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What: Shareholders of wireless services provider MetroPCS Communications (NYS: PCS) slammed the phone down in disgust, sending shares down as much as 10.6% earlier in the trading session, following an update on the company's fourth-quarter subscriber growth.
So what: In a situation very similar to that of Leap Wireless International (NAS: LEAP) , which also released fourth-quarter subscriber growth today (175,000 customers), MetroPCS's growth simply didn't hit the mark with Wall Street. With analyst estimates for subscriber growth ranging from 214,000 to 250,000, it was a clear disappointment when MetroPCS reported growth of just 197,000 net customers. At least Leap Wireless was within the expected subscriber growth range provided by analysts. MetroPCS did impress analysts with a lower churn rate of 3.7%, which was higher than the year-ago period of 3.5%, but much lower than the 3.95% to 4.2% analysts had predicted.
Now what: Weakness in both Leap and MetroPCS's figures today show us how little room there is for second-tier wireless service companies (i.e., very little). In the case of MetroPCS, the company is at least still profitable, though estimates are falling fast. MetroPCS is considerably less levered to debt than rival Leap, but I don't see any reason to expect its three-quarter streak of earnings misses to come to an end any time soon. As such, like with Leap Wireless, I'm going to advocate avoiding MetroPCS like the plague until the company proves me wrong.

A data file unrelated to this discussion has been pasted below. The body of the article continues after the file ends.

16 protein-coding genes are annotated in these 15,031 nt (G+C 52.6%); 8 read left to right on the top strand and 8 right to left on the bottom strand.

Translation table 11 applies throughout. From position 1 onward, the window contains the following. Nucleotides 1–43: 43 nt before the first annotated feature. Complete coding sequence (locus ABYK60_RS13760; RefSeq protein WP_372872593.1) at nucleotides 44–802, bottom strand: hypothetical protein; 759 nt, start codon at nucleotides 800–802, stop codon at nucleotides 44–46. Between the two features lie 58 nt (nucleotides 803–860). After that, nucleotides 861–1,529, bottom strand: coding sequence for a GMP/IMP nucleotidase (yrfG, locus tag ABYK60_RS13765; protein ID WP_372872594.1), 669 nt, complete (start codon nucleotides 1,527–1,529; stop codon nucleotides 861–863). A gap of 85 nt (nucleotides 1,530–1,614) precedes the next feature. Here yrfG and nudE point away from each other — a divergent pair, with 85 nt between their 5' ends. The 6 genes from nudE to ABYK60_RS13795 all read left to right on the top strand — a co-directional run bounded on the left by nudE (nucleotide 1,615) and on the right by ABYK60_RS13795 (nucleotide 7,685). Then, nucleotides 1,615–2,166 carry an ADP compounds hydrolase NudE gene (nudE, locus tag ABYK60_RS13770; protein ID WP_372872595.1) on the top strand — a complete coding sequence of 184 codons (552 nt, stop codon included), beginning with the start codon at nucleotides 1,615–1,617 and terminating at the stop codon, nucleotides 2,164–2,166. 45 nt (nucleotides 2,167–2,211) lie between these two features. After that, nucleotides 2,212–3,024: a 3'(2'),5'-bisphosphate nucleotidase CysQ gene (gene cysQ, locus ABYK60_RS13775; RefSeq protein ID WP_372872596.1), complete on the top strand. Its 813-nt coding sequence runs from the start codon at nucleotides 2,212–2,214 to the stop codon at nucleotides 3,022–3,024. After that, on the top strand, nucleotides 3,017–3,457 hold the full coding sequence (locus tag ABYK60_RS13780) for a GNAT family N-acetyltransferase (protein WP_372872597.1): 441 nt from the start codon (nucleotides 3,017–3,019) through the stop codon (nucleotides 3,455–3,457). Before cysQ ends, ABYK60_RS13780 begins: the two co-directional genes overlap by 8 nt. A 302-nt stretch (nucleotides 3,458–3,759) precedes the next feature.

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At the time thisarticle was published Fool contributorSean Williamshas no material interest in any companies mentioned in this article. You can follow him on CAPS under the screen nameTMFUltraLong, track every pick he makes under the screen nameTrackUltraLong, and check him out on Twitter, where he goes by the handle@TMFUltraLong. Try any of our Foolish newsletter servicesfree for 30 days. We Fools don't all hold the same opinions, but we all believe that considering a diverse range of insights makes us better investors. The Motley Fool has adisclosure policy.
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